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'Epicenter U.' Captures Earthquake Aftermath : Education: CSUN film students' work documents frustration, anxiety and hope that followed the devastating temblor.


NORTHRIDGE — They knew the genre well--how to light the scene starkly and set the camera low to achieve an ominous, bigger-than-life effect. But the film students figured the only disaster they would ever shoot would begin and end on a Hollywood sound stage.

Then, an earthquake came to town.

Nine months after the Jan. 17 temblor laid their classrooms low, Cal State Northridge film students and their professor are putting the final touches on a bittersweet project: a documentary film on the Northridge quake that left them out of school and out of their homes, shaken and mourning the loss of friends.

Aptly titled "Epicenter U.," the 16-millimeter film is a quirky mix of disaster and academia, of therapy and movie-making, of rubble and rising from it. "It's painful to be in an earthquake, but it's a joy to make a film about it," said professor and producer Alexis Krasilovsky.

A documentary filmmaker of 20 years, Krasilovsky began "Epicenter U." before the earth had settled back into itself that Monday morning. When the appliances stopped toppling at her Silver Lake home, she calmed her shaken, but safe, 6-year-old son and allowed herself a moment of contemplation over their close call with a 14-foot bookshelf. Then she ran for her movie camera.

Buildings were coming down, flames were rising up, and the filmmaker's instinct took over.

"I was like salivating," she said. "It was a Pavlovian reaction."

When her class met next, Krasilovsky asked how many of her students' homes had been damaged. Most students raised their exhausted hands, and shooting began in earnest despite far more pressing concerns.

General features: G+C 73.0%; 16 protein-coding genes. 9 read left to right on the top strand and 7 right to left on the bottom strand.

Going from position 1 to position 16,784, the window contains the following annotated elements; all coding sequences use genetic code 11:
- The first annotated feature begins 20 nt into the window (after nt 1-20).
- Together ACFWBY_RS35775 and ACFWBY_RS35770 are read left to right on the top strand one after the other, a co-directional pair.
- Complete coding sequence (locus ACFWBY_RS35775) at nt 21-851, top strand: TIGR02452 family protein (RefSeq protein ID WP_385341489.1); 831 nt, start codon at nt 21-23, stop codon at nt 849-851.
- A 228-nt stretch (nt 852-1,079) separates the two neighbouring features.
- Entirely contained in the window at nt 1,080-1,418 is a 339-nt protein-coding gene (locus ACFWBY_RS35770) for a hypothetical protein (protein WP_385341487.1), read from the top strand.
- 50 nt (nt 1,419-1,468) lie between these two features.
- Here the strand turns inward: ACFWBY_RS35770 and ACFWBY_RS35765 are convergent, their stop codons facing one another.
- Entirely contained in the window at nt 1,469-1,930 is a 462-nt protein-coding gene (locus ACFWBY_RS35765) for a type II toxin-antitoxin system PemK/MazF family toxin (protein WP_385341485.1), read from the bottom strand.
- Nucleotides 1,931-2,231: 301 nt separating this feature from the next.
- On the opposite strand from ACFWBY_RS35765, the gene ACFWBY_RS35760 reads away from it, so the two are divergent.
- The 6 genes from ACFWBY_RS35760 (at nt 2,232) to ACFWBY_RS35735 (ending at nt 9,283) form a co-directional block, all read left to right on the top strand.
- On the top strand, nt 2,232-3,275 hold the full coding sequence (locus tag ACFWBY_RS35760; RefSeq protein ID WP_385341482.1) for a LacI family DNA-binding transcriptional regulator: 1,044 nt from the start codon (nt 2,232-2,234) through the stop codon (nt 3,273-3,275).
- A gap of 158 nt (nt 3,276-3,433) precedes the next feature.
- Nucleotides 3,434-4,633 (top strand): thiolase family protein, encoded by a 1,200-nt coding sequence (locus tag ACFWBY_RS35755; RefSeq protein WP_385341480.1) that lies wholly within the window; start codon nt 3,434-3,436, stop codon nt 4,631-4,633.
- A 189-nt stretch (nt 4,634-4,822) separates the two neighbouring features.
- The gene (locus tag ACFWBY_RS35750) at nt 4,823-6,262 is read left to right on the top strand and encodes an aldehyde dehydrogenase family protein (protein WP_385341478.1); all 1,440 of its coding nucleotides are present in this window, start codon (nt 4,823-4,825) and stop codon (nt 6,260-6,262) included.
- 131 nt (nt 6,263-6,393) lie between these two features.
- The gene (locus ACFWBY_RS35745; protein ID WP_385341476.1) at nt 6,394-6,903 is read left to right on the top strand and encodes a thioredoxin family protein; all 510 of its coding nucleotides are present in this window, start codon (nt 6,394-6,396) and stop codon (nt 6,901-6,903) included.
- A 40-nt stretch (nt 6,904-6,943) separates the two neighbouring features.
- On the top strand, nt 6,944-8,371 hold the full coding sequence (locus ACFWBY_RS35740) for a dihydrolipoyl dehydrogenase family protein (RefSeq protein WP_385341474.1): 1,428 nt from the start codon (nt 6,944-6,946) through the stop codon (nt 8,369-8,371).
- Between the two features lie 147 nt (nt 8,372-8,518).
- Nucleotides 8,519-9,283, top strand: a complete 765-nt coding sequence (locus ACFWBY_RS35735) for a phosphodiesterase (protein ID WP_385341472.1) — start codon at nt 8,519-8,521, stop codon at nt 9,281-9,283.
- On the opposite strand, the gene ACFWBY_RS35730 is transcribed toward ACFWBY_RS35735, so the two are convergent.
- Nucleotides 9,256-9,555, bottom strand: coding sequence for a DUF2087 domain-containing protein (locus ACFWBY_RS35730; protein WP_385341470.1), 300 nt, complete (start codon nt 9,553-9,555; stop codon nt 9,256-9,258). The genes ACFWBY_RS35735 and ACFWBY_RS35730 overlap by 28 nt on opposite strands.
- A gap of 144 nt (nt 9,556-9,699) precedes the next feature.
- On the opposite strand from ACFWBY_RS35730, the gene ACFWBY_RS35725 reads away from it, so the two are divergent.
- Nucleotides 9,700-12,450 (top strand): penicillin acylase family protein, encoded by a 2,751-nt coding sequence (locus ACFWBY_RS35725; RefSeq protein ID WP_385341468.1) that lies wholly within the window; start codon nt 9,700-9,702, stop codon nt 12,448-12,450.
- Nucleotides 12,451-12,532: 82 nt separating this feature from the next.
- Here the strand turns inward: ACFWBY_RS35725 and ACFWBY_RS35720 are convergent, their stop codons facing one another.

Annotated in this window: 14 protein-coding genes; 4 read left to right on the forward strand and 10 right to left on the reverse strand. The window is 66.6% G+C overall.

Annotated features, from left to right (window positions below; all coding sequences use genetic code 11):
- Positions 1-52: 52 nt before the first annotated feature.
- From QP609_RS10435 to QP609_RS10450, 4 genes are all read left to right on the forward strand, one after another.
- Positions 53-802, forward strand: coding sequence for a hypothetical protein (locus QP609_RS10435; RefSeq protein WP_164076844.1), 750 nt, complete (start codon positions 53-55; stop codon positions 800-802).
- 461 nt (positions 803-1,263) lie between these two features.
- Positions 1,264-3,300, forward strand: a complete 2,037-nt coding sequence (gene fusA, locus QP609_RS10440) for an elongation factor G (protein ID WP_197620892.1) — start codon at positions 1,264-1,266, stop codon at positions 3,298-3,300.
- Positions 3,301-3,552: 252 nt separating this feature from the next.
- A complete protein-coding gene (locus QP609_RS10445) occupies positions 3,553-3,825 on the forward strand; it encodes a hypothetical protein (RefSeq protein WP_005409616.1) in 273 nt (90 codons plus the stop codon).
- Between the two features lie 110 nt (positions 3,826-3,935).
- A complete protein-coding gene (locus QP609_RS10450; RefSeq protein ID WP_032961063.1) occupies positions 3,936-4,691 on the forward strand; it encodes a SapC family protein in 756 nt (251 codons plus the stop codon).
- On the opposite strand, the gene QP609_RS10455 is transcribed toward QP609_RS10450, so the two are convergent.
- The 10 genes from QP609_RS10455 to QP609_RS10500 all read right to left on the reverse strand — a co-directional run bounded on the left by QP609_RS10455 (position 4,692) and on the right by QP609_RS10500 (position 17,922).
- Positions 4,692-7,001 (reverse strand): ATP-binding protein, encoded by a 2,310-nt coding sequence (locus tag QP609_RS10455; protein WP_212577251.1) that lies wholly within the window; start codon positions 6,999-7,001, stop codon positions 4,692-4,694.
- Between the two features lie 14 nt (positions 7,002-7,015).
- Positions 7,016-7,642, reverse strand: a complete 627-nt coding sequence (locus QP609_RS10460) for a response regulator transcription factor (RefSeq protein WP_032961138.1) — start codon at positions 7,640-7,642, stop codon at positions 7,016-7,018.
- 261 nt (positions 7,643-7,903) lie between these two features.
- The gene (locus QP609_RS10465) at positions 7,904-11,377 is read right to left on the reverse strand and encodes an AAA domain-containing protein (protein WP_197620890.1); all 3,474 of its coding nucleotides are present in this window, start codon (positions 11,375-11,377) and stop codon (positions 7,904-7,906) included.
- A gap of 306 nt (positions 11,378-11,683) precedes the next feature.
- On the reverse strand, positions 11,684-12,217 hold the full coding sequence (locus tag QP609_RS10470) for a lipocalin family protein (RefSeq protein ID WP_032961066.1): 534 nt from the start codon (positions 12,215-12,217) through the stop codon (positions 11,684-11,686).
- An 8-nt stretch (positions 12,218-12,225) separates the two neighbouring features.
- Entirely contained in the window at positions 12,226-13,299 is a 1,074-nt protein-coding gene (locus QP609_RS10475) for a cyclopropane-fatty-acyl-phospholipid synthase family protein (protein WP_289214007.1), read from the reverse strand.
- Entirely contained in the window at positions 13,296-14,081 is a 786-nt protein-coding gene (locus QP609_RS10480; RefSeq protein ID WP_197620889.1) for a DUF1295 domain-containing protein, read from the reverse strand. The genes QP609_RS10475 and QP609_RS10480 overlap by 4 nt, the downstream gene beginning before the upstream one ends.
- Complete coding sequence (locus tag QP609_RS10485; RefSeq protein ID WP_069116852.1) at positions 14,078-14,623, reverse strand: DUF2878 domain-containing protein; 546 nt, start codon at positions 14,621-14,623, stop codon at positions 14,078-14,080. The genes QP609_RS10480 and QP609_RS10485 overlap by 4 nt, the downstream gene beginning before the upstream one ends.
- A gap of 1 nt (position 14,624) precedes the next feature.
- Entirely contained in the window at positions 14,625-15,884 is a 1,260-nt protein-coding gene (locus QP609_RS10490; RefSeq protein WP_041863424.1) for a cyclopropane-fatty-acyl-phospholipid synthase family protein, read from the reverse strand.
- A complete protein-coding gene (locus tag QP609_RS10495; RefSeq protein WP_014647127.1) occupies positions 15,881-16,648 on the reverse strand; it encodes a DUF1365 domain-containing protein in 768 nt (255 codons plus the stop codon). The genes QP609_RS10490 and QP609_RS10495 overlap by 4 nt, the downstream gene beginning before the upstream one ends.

A scene with Salvador Morales is dark and shaky.

He stands against a chain-link fence, a crumbling apartment complex behind him. He speaks in jagged sentences. "This is the building where I live . . . yellow-tagged. I have to stay there."

The setting changes, more rubble. Morales has moved inside his apartment, pulling at a shard of sheet rock. "They looted my apartment. They stole my piano. I couldn't believe it, because it's a heavy piano . . . I don't care about what I lost, but you kind of lose faith in the human race."

Working on both sides of the camera, Morales joined the cast and crew of "Epicenter U." after delaying his own student film.

The most costly natural disaster in U.S. history was a startling and strange event that demanded documentation, he said. For while looters stole his 1910 upright and his art-major wife's paintings, other people ran into the street to help neighbors they'd never met. The good, the bad and the fantastic was unfolding before his eyes.

Dedicated to the memory of CSUN students Manuel Sandoval and Jaime Reyes, among the 16 killed when the Northridge Meadows Apartments complex collapsed, the film concentrates on the earthquake's effects on the university and its students. But, as all good filmmakers know, keeping the focus of the story tight helps make the theme universal.

"The film is dealing with emotions that come out of all natural disasters," said executive producer Deborah Abrams, a former student of Krasilovsky.

And so it's not just students who have gotten involved. Many in the film industry experienced the quake as well, and have offered invaluable support so the shoestring production will be ready for a premiere on the quake's first anniversary.

They've donated editing equipment, cameras, film, lighting. A man at a production shop wouldn't accept Krasilovsky's check for his work on the soundtrack. His Woodland Hills home was demolished, he told her, and he wanted only a copy of the finished film as payment.


Editor Amy Tompkins gave up better-paying feature film work for the rest of the year to splice together the footage. Some of it is raw and overexposed, she said, lending a unique feel to the piece, a sense that shaken young filmmakers are simultaneously learning their craft and documenting their scattered lives.

"It's very endearing," she said.

Just before the credits roll, the passionate voice of civil rights activist and former U.N. Ambassador Andrew Young sounds. It is his commencement speech given June 6 to those who graduated despite the quake: "You've been blessed by having been born in difficult times. Go and . . . contribute these blessings."

As Young's voice fades, a grinning graduate runs in slow-motion toward the camera, his mortarboard in place, tassel swinging.

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